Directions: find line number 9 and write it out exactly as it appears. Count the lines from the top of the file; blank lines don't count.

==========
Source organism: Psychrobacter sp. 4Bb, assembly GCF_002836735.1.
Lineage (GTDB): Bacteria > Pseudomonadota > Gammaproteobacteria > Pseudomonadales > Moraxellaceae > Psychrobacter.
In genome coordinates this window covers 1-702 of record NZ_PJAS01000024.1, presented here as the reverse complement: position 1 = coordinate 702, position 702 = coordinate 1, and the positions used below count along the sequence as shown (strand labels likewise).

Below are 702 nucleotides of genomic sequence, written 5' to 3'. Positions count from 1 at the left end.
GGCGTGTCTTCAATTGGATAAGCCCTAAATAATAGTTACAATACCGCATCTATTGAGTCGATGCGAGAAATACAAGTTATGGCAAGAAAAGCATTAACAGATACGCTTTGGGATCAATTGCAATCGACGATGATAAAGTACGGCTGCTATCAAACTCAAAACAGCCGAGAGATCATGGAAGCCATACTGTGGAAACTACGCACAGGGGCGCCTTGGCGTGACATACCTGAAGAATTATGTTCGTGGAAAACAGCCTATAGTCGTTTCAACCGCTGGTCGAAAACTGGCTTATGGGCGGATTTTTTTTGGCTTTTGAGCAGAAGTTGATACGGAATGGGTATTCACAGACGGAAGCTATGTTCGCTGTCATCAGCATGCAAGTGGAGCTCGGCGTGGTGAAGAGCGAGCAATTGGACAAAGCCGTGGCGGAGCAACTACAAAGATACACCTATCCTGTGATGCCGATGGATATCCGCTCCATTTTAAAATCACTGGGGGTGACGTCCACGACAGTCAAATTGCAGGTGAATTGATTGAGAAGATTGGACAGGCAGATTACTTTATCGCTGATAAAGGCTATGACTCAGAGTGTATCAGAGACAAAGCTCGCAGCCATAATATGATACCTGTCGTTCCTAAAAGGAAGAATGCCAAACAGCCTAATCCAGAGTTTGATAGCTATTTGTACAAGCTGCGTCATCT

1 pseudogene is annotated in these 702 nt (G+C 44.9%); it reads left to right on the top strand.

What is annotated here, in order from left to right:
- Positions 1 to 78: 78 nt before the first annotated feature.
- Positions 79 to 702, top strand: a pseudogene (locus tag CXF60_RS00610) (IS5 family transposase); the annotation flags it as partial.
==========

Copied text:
- Positions 79 to 702, top strand: a pseudogene (locus tag CXF60_RS00610) (IS5 family transposase); the annotation flags it as partial.